Presentations - PhD EM - 30th cycle

17 December 2015
17 December 2015
Doctoral School of Social Sciences
via Verdi 26, 38122 - Trento
+39 0461 283756 - 2290
+39 0461 282335

Skype: school.socialsciences

2 pm
DISA Seminar room, Department of Economics and Management


Bassim Allaheeb - The Effect Of Effort In The Ultimatum Game: A Cross-Cultural Analysis

The Ultimatum Game (UG) is a useful experimental tool for studying issues such as fairness and punishment. This study will examine the impact of effort on subjects’ behavior in the UG. More precisely, it will analyze the impact of proposers’ effort on the proportion of the endowment they decide to send to responders, and responders’ willingness to accept these offers after considering proposers’ efforts. Three experiments will be conducted in four different countries. In the first experiment, the UG will be run without the effort component as a control group for the second experiment. In the second experiment, proposers will exert effort by making mathematical calculations on computers to reach a proportion they believe responders will accept. In the third experiment, a communication option will be added. The purpose of this experiment is to explore the impact of communication on the perception of subjects about the endowment and whether and to what extent hierarchy or property rights have an impact on subjects’ behavior. The main hypotheses that will be investigated are that the greater the effort proposers exert, the more likely responders will be to accept their offers, and that subjects in different cultures perceive endowments as a matter either of property rights or of hierarchy.

Tatiana Balmus - Trading with others' money: an experimental approach

Trading activity is one of the most well known activities in financial markets. The increasing reliance of investors on mutual funds has raised concerns about  competition in the financial industry as well as possible implications for market behavior. On the other hand, the recent financial crisis accentuated the importance of traders' compensation schemes as drivers of excessive risk taking in the industry. It is thus clear that in order to understand how financial markets behave, it is crucial to investigate traders' (and investors') behavior. 

Despite the rich literature on asset markets, what is still missing is an analysis of one of the main features of financial markets: the fact that traders invest someone else's money and not their own money. In this experimental study, the focus will be mainly on traders' behavior in response to a new incentive scheme, a framing that clearly indicates that traders are deciding on others' behalf. Another key object of investigation will be traders' behavior when they act as advisers compared to when they are delegated to make decisions on others' behalf.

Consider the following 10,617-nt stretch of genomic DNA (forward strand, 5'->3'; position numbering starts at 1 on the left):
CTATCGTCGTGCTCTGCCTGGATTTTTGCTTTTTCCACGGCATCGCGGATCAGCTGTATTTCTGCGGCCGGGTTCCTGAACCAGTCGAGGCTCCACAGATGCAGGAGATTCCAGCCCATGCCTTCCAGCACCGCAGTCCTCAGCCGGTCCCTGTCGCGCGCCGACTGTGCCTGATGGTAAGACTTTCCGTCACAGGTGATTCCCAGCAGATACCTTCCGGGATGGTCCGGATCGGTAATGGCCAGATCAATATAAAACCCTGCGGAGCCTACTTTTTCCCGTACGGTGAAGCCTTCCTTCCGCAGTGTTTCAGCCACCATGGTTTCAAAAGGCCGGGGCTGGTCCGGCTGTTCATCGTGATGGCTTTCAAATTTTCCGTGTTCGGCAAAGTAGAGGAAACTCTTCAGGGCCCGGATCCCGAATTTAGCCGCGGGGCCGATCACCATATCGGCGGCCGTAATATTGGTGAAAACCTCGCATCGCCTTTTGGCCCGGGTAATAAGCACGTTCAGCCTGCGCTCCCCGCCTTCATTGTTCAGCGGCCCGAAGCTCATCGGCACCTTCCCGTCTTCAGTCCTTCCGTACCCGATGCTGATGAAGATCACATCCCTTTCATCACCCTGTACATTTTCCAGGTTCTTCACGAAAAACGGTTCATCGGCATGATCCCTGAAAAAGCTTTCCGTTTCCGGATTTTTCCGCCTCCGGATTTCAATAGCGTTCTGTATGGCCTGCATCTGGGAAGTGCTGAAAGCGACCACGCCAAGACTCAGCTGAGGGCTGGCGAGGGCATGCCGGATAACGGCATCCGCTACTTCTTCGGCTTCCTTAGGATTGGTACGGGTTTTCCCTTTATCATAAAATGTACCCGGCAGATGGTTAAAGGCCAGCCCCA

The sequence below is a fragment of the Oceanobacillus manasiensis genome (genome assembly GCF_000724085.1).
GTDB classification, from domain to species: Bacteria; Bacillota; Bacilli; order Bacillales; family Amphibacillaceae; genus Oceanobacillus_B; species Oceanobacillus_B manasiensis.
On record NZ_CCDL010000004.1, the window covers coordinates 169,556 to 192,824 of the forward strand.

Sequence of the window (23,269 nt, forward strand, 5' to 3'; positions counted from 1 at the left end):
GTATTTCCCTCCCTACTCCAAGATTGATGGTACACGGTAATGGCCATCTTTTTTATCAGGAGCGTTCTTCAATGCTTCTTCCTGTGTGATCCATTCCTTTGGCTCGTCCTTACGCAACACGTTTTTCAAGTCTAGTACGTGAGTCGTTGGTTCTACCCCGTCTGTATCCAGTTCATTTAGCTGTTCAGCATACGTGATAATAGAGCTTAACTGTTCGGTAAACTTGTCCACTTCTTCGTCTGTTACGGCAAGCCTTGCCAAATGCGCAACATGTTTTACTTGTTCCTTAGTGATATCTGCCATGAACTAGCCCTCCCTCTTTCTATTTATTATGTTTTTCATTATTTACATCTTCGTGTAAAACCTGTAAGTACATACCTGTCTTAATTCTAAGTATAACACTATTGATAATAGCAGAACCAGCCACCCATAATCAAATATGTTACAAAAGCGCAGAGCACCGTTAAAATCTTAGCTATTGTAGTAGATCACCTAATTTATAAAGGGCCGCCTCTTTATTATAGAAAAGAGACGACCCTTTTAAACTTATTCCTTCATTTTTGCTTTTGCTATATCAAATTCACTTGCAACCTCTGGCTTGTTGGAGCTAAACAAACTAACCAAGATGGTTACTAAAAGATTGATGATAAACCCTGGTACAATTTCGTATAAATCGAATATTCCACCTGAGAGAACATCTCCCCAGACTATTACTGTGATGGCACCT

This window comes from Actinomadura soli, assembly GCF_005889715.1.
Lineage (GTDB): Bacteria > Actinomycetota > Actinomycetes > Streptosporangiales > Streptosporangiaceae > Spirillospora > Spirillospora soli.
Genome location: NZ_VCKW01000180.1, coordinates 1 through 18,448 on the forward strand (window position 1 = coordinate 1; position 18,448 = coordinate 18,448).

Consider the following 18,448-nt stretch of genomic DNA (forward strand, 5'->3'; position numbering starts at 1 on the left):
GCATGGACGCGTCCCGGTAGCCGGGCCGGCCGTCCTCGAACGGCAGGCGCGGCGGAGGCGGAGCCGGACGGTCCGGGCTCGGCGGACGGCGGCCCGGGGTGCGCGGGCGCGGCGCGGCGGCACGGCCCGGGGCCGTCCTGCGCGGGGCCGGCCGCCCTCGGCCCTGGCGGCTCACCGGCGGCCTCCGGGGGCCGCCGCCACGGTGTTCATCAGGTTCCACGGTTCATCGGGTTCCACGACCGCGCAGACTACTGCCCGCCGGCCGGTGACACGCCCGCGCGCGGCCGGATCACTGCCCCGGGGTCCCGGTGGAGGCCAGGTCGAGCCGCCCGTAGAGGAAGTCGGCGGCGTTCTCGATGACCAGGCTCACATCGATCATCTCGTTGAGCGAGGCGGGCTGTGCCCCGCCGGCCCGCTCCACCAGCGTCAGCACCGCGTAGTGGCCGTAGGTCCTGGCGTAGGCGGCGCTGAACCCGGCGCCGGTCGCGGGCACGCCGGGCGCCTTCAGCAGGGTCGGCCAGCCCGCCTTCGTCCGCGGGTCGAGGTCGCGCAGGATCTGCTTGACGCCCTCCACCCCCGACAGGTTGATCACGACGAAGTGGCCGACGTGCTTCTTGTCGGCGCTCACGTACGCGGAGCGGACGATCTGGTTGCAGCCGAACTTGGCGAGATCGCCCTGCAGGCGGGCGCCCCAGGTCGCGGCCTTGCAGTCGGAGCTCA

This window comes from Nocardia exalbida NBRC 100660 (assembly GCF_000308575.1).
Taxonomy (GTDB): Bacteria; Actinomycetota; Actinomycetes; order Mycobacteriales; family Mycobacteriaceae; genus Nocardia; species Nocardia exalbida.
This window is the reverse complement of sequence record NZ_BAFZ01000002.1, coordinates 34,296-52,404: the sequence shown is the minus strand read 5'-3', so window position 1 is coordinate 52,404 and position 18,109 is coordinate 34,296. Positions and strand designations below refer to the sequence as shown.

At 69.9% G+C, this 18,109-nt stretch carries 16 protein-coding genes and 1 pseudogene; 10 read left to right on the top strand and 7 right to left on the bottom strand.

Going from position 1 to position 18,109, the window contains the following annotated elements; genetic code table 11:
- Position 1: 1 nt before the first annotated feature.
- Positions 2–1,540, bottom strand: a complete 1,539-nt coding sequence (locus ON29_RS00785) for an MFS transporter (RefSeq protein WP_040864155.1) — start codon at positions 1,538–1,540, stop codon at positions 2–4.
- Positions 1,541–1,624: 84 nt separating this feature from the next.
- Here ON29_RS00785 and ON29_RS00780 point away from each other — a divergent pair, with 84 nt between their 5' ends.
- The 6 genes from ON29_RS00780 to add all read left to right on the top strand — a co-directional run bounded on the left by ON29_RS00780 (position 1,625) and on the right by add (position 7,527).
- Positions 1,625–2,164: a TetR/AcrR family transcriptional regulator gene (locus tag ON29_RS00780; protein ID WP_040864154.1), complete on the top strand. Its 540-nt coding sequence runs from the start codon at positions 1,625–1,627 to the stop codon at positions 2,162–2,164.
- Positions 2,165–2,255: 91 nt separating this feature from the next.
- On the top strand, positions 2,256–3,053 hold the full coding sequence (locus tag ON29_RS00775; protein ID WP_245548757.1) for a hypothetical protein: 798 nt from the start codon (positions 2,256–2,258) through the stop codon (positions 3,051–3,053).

Duc Le Manh  - The profit-shifting activity of multinational firms - Evidence from Vietnam
Costanza Piovanelli - Wage delegation and intrinsic motivation: an experimental approach
Ali Seyhun Seral - Three Essays on the Evolution of Preferences

Evolutionary Game Theory has been increasingly adopted by economics and biology. However the economists tend to use utility as the objective of the agents in their models while the biologists use fitness. Although these two concepts are often assumed to be equivalent, empirical evidence suggests that humans are not solely motivated by their fitness i.e., their expected number of offspring. In order to investigate the relation between utility and fitness, several studies in economics have used evolutionary methods to generate preferences and attempted to explain behavioural patterns using this approach.
This dissertation aims to investigate how preferences are shaped by fitness within evolutionary processes and to what extent utility corresponds to fitness. The first chapter will provide an analytical framework for the evolution of preferences within a dynamic environment. I argue that the change in the environment explains the discrepancy between utility and fitness.  The second chapter adopts an evolutionary approach to matching theory; I propose a two-sided matching model of competition for the limited resources that incorporates replicator dynamics. Finally third chapter investigate the behavioural applications of these theoretical models and the implications for the social preferences, which will be tested by lab and field experiments.

Matteo TomaselliEconomic Growth and Public Debt: A Puzzling Relationship?

The idea that public debt has a clear negative impact on economic growth has been very popular since the European Sovereign Debt Crisis. Many studies have attempted to provide theoretical and empirical support for this claim through economics models and the estimation of general debt thresholds. However, subsequent and more sophisticated studies have shown that econometric findings are fundamentally superficial or just inaccurate, and that it is unlikely that an estimated debt threshold can be generalized to every country and period.

The research proposal aims to analyse in depth the relationship between public debt and economic growth by considering new explanatory variables to account for heterogeneity and, going beyond the estimation of debt-thresholds, by testing for causality through the implementation of different techniques. Moreover, since the debt-growth relationship must be studied from an intertemporal point of view, this proposal aims to integrate in a theoretical model and appropriately develop the role that agents' expectations play in such a framework.